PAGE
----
You know that US [Weekly] magazine, “Stars: They’re just like us”? I feel like, “Trans people: They’re just like us!” That's sort of what I want people to know. The other day, I was out for breakfast with my three kids and we were playing a card game at the table and I almost took a picture to post to social media: this is my trans agenda, is beating my three kids at cards. We're just living our lives just like everyone else is. 

I think the unique difference that we have is that we have the ability to see and understand a lot of different perspectives. We know what it's like to struggle to be heard, we know what it's like to be marginalized because of our identities. And so I've really experienced it as a gift and a way to connect with other communities and other people, because it's given me a unique perspective on what it is to be a human being and what it is to be in community.

What are your hopes for the future of gender-affirming care?

As a physician, pediatrician and scientist, I'm always looking to provide the best possible care for the patients that I care for. When I first started doing gender-affirming care and transgender medicine, that was where we were headed in the field — really looking at, how can we improve outcomes? What's new on the horizon? Where can we invest in research?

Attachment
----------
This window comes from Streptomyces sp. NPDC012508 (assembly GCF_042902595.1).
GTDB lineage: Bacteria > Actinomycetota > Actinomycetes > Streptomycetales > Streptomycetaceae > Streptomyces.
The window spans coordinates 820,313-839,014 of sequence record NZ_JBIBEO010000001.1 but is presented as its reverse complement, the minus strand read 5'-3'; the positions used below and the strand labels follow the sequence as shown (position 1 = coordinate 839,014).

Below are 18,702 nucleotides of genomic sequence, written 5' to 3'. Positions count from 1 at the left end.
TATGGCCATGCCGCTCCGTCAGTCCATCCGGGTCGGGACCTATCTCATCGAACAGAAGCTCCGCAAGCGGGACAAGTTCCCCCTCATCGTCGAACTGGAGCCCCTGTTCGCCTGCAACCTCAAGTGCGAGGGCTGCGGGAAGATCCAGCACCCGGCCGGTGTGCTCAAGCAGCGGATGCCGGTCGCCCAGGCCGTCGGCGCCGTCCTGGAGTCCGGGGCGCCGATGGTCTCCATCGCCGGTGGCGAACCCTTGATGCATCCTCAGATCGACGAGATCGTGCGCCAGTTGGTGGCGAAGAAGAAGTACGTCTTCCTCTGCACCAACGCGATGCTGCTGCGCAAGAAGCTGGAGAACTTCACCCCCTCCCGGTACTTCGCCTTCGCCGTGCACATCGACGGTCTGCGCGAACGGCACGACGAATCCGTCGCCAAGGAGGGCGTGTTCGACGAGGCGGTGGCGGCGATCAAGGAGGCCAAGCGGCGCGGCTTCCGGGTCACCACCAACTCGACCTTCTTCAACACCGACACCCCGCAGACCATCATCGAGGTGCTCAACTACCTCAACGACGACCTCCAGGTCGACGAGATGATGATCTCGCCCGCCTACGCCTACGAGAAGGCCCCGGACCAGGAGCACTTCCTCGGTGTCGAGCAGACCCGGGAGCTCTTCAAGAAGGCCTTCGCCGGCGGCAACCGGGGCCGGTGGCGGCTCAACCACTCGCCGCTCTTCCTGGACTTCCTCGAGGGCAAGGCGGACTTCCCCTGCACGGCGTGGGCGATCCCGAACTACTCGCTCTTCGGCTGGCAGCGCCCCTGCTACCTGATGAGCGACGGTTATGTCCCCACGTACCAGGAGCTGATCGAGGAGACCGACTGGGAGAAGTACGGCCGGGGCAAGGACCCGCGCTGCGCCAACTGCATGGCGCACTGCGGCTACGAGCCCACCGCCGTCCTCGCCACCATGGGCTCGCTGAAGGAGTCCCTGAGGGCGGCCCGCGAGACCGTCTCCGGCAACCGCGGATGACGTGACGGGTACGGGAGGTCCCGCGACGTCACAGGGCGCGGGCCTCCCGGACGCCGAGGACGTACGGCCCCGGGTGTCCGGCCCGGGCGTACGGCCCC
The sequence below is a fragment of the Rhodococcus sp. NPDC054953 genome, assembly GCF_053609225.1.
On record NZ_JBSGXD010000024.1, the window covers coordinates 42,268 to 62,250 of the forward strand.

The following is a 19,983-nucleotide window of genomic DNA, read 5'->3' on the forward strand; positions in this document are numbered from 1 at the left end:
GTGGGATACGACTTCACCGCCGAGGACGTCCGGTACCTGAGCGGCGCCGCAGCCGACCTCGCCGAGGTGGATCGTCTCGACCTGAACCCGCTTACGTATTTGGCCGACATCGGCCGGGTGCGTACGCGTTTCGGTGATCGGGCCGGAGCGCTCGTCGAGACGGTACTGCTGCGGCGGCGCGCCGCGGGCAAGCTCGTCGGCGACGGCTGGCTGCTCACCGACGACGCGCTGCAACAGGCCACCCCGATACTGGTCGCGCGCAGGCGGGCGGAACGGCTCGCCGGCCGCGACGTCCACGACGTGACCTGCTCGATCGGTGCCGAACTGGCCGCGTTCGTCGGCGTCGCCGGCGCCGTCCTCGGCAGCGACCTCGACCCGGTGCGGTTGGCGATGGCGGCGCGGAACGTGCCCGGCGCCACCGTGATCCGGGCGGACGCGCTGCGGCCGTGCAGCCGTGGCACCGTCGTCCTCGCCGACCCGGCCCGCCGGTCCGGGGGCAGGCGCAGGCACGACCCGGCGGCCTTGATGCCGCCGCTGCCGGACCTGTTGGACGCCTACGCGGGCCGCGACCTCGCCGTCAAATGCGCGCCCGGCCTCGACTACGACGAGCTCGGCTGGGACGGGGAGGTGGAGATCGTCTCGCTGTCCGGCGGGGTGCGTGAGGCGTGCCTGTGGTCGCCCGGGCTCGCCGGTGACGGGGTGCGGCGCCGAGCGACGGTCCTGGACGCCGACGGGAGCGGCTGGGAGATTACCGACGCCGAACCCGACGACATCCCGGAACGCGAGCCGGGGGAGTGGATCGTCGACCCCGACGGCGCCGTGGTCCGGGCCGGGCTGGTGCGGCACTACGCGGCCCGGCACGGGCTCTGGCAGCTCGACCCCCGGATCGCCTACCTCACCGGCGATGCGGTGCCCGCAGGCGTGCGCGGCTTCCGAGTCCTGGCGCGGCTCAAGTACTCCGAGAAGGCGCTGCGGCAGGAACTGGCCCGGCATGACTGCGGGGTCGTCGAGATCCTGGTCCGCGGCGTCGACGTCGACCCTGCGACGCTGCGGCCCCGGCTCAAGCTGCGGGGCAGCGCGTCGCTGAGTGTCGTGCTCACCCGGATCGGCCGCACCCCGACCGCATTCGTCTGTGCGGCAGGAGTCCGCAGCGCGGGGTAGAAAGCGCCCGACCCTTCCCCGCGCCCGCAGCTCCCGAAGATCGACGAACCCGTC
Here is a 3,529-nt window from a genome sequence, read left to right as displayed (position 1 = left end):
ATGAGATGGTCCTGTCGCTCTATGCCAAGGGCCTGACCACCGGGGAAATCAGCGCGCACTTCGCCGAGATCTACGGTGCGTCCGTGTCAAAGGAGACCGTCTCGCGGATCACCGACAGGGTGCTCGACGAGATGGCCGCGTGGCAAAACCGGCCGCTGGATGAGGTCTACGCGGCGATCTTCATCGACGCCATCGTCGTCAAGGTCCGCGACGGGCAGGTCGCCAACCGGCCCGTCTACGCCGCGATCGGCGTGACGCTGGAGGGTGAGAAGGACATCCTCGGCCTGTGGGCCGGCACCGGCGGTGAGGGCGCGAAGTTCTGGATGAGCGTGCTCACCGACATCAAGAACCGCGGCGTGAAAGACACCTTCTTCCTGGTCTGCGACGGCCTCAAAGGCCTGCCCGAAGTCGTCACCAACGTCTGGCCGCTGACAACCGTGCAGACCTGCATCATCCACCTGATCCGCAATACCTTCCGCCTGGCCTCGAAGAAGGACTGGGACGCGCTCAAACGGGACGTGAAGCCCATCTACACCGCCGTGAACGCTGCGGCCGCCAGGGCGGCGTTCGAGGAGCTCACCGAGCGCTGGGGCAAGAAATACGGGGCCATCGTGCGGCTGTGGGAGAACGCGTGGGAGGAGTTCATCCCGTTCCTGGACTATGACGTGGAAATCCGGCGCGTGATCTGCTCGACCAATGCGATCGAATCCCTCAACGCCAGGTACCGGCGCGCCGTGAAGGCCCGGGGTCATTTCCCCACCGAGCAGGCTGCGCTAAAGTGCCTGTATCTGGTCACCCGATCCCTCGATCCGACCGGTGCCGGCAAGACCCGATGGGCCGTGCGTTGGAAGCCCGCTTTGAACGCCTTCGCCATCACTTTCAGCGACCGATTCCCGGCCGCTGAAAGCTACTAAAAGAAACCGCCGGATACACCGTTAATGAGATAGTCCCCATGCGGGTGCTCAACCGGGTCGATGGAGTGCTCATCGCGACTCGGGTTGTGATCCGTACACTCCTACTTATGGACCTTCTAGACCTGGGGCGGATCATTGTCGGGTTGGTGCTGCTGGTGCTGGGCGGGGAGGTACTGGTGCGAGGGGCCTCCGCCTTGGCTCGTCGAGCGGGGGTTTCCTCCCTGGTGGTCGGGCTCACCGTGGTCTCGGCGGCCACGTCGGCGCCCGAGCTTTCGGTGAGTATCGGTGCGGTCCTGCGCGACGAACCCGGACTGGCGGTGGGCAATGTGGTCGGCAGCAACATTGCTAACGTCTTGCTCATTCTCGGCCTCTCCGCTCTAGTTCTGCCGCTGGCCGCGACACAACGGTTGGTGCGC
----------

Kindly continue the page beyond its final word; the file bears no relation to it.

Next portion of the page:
The last two to three years has really just been protecting the basic foundation of care. We've been in this defensive mode of just protecting the health care at all costs. So what I hope for the future is that we can get out of that stance, understand that gender-affirming care is basic health care, and invest in science and research to advance this field of medicine, just like we would advance all other fields of medicine, because we all deserve the best health care possible.

Outside of your work as a pediatrician, what activities do you enjoy?

Quiet fills me up right now, because my days are really, really busy. So I read a lot. I really enjoy emerging authors and novels and young adult fiction. I love being outside, when it's nice weather, spending time with my three kids.

I grew up playing a lot of sports, so I really enjoy shooting baskets in the backyard, going for a bike ride, going for a run. I play as part of an LGBTQ softball team in the spring and summer and that really gives me a lot of joy. I don't spend a lot of time just celebrating my identity in my community and the softball team feels like one way to do that.

Is there anything you’d like to share that feels meaningful to you now?

The things that I feel like are important that I want people to know about me are that while I show up a lot in the LGBTQ community and advocating for trans and gender-diverse kids, I do that not just because it's connected to my own identity and my own liberation, but because I really believe that it's connected to the liberation of all other people.